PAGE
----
We got the Rogue Aluminum Collars.
I much prefer clamp collars over anything else. I actually prefer a plastic outer, but these have worked great and are way more aggressive in my opinion than what we even need.
At first we went with the Squat Rack with Pull Up Bar combo from Fringe Sport. At $290, this felt like a steal.
I said I’d mention this later – here we are:
A pull up bar is HUGE for at home gains because vertical pulling strength is one of the common missing pieces in home gyms. You can make do with a few dumbbells or kettlebells, even a barbell. However, none of those can give you a true vertical pull. Pull up bars also allow grip, core, and TRX work to be done.
With a pull up bar + bands or TRX, you now have your make-shift “pulley system.” You can mimic many lat pull-down variations, high face pulls, and isolation work like tricep extensions.
But also, you can snag Weight Cable Pulley System from Amazon for about $60.
Which has been amazing value for the money. When we added pulley work back into training, we really felt like we were filling those gaps. You CAN set this up for rows, but as I said, if you have to move or set something up every time you want to use it, you simply WON’T. So we use this for lat pull downs, triceps, and bicep work for the most part. And we use it, A LOT.
No need to remove it, we just slide it to the side, or move the peg and weights to the back of the rack. And we typically keep it loaded at all times.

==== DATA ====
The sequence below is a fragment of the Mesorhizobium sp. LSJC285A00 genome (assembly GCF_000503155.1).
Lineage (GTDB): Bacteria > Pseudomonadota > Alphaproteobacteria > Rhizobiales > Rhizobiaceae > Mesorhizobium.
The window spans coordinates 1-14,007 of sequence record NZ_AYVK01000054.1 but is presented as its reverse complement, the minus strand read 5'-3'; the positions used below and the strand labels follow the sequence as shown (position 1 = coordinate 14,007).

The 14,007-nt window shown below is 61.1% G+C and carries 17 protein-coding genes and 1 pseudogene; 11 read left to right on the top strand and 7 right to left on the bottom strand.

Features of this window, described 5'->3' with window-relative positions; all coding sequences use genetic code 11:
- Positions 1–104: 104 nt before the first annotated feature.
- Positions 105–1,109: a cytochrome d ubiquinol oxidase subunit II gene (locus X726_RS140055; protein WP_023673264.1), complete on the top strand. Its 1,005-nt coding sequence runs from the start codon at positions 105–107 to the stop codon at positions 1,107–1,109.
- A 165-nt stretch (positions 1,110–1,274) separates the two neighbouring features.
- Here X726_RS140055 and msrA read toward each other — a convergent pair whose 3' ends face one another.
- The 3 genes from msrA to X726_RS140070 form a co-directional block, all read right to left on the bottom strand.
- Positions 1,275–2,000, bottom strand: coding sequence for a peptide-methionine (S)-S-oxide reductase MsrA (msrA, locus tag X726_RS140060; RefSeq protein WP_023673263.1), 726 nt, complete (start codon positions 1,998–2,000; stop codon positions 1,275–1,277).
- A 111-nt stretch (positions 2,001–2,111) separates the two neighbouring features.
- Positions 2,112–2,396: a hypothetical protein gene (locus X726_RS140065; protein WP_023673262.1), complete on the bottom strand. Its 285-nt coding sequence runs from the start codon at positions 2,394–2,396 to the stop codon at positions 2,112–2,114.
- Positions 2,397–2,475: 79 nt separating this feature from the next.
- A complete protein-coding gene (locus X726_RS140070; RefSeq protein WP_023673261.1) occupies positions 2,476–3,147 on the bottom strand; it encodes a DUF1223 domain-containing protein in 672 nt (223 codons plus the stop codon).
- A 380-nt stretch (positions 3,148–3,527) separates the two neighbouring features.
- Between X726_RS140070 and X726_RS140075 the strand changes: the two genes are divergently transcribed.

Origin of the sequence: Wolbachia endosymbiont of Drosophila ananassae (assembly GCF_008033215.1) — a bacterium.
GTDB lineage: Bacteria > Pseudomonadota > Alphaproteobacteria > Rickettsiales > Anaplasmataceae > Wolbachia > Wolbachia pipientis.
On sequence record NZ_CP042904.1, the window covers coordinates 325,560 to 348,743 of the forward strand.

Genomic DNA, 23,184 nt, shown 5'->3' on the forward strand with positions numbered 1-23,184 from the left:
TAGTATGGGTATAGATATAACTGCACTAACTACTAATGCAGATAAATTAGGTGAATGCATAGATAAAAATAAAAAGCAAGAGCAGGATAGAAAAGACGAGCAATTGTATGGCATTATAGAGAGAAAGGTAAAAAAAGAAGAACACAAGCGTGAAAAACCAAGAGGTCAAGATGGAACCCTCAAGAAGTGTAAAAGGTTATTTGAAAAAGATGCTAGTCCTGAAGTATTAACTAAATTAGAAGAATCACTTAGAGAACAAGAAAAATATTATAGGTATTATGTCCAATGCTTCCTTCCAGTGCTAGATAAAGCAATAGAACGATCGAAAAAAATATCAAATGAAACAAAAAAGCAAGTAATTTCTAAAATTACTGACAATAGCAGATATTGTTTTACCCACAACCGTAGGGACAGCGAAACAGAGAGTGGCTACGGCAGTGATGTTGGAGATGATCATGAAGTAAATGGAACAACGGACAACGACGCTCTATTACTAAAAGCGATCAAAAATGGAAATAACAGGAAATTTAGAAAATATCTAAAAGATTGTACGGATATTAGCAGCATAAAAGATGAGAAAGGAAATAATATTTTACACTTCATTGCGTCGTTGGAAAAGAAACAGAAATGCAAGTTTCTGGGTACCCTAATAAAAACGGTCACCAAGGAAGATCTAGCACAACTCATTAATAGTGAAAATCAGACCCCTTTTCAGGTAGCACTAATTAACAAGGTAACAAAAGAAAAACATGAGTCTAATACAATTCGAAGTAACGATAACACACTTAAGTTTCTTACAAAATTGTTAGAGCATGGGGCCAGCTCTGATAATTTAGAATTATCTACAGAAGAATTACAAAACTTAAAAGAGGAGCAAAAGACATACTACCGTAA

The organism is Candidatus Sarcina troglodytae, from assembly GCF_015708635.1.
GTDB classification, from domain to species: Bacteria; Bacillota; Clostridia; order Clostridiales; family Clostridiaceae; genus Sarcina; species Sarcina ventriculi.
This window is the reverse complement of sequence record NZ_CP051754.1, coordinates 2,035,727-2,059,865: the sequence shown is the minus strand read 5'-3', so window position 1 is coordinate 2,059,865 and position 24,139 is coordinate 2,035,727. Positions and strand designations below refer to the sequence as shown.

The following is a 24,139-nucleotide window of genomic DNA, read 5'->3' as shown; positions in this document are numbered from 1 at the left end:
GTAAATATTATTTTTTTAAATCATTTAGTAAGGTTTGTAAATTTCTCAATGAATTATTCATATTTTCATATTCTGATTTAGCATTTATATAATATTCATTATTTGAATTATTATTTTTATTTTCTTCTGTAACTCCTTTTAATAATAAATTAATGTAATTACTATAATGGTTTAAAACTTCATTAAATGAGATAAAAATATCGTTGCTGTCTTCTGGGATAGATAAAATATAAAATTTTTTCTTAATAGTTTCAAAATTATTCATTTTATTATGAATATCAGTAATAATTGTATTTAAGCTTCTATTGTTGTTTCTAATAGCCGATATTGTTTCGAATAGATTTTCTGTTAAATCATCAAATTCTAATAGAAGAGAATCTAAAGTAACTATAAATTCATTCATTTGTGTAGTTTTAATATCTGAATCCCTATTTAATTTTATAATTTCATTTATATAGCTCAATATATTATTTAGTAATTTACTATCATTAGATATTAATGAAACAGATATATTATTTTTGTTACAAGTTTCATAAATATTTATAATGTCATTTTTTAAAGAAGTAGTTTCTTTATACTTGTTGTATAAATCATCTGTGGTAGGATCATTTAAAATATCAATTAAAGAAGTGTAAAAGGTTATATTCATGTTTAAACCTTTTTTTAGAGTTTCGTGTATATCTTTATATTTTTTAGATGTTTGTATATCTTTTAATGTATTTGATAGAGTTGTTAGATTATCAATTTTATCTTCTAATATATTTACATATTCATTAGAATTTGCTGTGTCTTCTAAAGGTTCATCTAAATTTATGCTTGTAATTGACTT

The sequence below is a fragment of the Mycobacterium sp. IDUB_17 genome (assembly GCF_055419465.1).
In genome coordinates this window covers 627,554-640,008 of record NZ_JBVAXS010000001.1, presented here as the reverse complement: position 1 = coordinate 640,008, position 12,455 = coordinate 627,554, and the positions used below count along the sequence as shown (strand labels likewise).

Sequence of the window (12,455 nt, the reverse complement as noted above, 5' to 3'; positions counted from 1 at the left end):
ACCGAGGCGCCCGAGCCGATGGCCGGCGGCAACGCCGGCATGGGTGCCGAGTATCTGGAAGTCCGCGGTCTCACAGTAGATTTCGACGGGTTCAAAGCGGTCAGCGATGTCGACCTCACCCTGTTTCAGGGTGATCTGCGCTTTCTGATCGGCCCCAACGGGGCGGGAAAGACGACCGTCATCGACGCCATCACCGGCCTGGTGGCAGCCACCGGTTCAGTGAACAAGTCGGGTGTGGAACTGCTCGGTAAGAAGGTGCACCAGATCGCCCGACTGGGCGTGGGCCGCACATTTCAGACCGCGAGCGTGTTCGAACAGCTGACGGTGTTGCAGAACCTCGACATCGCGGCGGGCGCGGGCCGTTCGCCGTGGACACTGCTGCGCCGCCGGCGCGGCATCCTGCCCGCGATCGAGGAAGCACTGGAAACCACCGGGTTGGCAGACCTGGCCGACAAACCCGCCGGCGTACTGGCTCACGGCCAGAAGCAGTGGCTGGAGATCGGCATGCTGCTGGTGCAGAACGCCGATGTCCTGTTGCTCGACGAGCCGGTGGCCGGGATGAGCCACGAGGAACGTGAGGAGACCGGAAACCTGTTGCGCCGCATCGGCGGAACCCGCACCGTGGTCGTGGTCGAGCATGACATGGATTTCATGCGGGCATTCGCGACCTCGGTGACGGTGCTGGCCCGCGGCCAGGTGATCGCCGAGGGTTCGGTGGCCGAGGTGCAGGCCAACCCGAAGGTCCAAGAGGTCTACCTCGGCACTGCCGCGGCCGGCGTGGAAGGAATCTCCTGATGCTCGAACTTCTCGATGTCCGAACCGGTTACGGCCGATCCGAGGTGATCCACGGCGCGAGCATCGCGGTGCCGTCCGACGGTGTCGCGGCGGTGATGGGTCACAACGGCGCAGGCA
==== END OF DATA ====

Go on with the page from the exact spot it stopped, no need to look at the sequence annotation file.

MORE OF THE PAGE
We got the Rogue AB3 – It’s expensive (straight up). A flat bench or even a different adjustable bench is cheaper, for sure. If you’re tight on budget, go with that. But if you can swing it, an adjustable bench can open doors for more variety in movement and exercise selection.
ANY bench can be used for more than just bench press. Think Bulgarian split squats, hip thrusts, step ups, seated pressing, so on and so forth. With the adjustable piece, we can now add incline and decline, back supported upright work, as well as core work.
You’re going to pay a pretty penny for that upgrade , but if you’re buying a bench… I do suggest adjustable if you can.
We also added the leg attachment so we can do nordic curls or secure the legs at the top of the bench for decline core work as well.
This is definitely not essential, but I enjoy having it. The next thing that I suggest you have for a home gym is a box. I would suggest getting a 20x24x30 box. These are most common. You can get them in wood form or literally build one yourself. Many of my friends that have done that. I have a firm foam one from Rep Fitness and I have loved having it so far.
I use it for different step up variations, high box step up, low box step ups, box jumps and other plyometric work. So if you would like doing that work, then I highly suggest having this in addition to only having a bench.